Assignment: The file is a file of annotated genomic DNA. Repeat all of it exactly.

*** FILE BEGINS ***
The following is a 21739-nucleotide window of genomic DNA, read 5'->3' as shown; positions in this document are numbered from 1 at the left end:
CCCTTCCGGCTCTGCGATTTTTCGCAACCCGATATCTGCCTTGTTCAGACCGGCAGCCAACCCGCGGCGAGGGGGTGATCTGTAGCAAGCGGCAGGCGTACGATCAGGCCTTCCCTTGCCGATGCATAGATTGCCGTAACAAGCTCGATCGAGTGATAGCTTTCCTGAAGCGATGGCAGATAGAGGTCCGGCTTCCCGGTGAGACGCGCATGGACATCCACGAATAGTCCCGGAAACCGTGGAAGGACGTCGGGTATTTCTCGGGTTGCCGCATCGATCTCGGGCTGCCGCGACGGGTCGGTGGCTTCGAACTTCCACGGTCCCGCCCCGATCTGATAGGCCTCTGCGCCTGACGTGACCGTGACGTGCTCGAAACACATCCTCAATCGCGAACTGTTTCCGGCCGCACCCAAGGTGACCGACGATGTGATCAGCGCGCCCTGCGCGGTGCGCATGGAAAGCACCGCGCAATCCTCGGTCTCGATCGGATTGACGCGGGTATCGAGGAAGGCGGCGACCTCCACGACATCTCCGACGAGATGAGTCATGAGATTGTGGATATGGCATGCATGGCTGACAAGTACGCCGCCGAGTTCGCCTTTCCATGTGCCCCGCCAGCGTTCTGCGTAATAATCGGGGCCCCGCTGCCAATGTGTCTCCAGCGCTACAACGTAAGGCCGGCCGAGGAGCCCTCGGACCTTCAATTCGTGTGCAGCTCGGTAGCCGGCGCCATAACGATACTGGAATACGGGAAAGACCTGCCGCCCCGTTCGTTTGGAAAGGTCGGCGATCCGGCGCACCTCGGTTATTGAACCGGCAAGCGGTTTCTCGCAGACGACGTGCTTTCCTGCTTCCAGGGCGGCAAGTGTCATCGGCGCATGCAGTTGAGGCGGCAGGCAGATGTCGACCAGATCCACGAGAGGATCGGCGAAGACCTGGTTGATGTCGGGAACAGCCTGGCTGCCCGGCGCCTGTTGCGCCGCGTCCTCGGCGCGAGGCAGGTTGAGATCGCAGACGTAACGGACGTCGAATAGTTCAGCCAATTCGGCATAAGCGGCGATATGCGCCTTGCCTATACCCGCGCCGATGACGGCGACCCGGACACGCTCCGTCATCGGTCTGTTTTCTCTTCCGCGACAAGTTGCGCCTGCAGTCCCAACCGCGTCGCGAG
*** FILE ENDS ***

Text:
The following is a 21739-nucleotide window of genomic DNA, read 5'->3' as shown; positions in this document are numbered from 1 at the left end:
CCCTTCCGGCTCTGCGATTTTTCGCAACCCGATATCTGCCTTGTTCAGACCGGCAGCCAACCCGCGGCGAGGGGGTGATCTGTAGCAAGCGGCAGGCGTACGATCAGGCCTTCCCTTGCCGATGCATAGATTGCCGTAACAAGCTCGATCGAGTGATAGCTTTCCTGAAGCGATGGCAGATAGAGGTCCGGCTTCCCGGTGAGACGCGCATGGACATCCACGAATAGTCCCGGAAACCGTGGAAGGACGTCGGGTATTTCTCGGGTTGCCGCATCGATCTCGGGCTGCCGCGACGGGTCGGTGGCTTCGAACTTCCACGGTCCCGCCCCGATCTGATAGGCCTCTGCGCCTGACGTGACCGTGACGTGCTCGAAACACATCCTCAATCGCGAACTGTTTCCGGCCGCACCCAAGGTGACCGACGATGTGATCAGCGCGCCCTGCGCGGTGCGCATGGAAAGCACCGCGCAATCCTCGGTCTCGATCGGATTGACGCGGGTATCGAGGAAGGCGGCGACCTCCACGACATCTCCGACGAGATGAGTCATGAGATTGTGGATATGGCATGCATGGCTGACAAGTACGCCGCCGAGTTCGCCTTTCCATGTGCCCCGCCAGCGTTCTGCGTAATAATCGGGGCCCCGCTGCCAATGTGTCTCCAGCGCTACAACGTAAGGCCGGCCGAGGAGCCCTCGGACCTTCAATTCGTGTGCAGCTCGGTAGCCGGCGCCATAACGATACTGGAATACGGGAAAGACCTGCCGCCCCGTTCGTTTGGAAAGGTCGGCGATCCGGCGCACCTCGGTTATTGAACCGGCAAGCGGTTTCTCGCAGACGACGTGCTTTCCTGCTTCCAGGGCGGCAAGTGTCATCGGCGCATGCAGTTGAGGCGGCAGGCAGATGTCGACCAGATCCACGAGAGGATCGGCGAAGACCTGGTTGATGTCGGGAACAGCCTGGCTGCCCGGCGCCTGTTGCGCCGCGTCCTCGGCGCGAGGCAGGTTGAGATCGCAGACGTAACGGACGTCGAATAGTTCAGCCAATTCGGCATAAGCGGCGATATGCGCCTTGCCTATACCCGCGCCGATGACGGCGACCCGGACACGCTCCGTCATCGGTCTGTTTTCTCTTCCGCGACAAGTTGCGCCTGCAGTCCCAACCGCGTCGCGAG